Bill spent most of his 95 years living in Giles County where he was the longest-serving active member of the Exchange Club – 1949, the same year he joined the Chamber of Commerce. No one could outsell tickets to the annual Exchange Club Auction, which is the club’s largest fundraiser, and he was named Exchangite of the Year in 1990. He was a long-time director of the Union Bank and later Third National Bank of Pulaski, and former chairman and member of City of Pulaski Power Board. He was the longest serving trustee of Martin Methodist College and long-time chairman of the finance and buildings committee.

Sharp Motor Company was his life’s work, where he began working for his father-in-law Erskine Sharp in 1949. Upon Mr. Erskine Sharp’s untimely death in 1953 he became the Ford Dealer in Pulaski. He was a long-time member and director of the Tennessee Automotive Association. Bill loved cars and loved to drive, which he did well into his 90s until a few weeks of his death.

Once achieving the blessed state of grandparenthood, Bill became known affectionately as Dado, twice attending Sara Katherine’s Summer Camp for Grandparents and making many a trip to Cracker Barrel with Halle. He attended church regularly at Pulaski First United Methodist Church where he served on every church committee. After church, he could often be found riding over to the Murrey farm in Cornersville.

Dado enjoyed sharing a meal with loved ones, often insisting you try a bite of one of his favorites. He loved to spend time with family and friends, particularly at the Elk River where he was always ready for a sunset boat ride. If you were lucky, you might get treated to his homemade peach ice cream. Dado did love his sweets. In fact, just hours after his passing, his granddaughter got a reminder from See's Candies asking if he would be placing his regular holiday order. The family took it as a sign that Dado had made it to heaven and they have candy.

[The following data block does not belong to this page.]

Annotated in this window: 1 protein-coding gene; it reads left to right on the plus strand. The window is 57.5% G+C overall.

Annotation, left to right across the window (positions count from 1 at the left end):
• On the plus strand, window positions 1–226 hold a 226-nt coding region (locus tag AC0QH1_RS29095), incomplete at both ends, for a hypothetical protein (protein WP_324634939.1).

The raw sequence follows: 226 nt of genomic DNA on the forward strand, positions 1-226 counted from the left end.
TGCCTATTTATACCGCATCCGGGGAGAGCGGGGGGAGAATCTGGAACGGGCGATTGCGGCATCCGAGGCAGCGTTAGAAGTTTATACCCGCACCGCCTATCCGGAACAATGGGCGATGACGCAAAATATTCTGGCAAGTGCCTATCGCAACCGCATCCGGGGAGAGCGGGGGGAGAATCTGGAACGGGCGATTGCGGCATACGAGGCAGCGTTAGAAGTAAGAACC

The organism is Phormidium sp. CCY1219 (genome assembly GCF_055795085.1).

Bill had a memory like an elephant never forgetting the names of those he came in contact with. He had a wonderful sense of humor and his storytelling was something to behold.

Through the years, the family lost count of how many smoky gray cats Dado named Trouble, and he absolutely adored Sara Katherine’s little dog Vinny, who could bring out the sparkle in Dado’s bright blue eyes with just a mention. He was a snappy dresser and kept his wavy shock of bright white hair neatly combed. He had a mischievous laugh, a loving hug and kiss, and a generous heart.

Throughout his life, Bill believed in building and serving his country, his community, his church, and his family. Living through the Great Depression and a Veteran of World War II, he was surely a part of the Greatest Generation. He is best remembered as a proud and loving husband, father, and grandfather, and was a friend to all he met, ready with a handshake and easy smile. He was genuinely interested in and cared about others, asking about the details of your life and inquiring about family. He was a man of deep and abiding faith. He brought great joy to his family who will miss him tremendously, but celebrate a life well lived, knowing not only that he is with his Lord, Jesus Christ, but also that Sara Frances and his sister DeeDee were waiting at the gates for him.

The Lord showed Bill Murrey what is good, and Bill lived his life not perfectly, but perfectly loved. “And what does the Lord require of you? To act justly and to love mercy and to walk humbly with your God,” Micah 6:8.

Safe home, Dado, ‘til we meet again.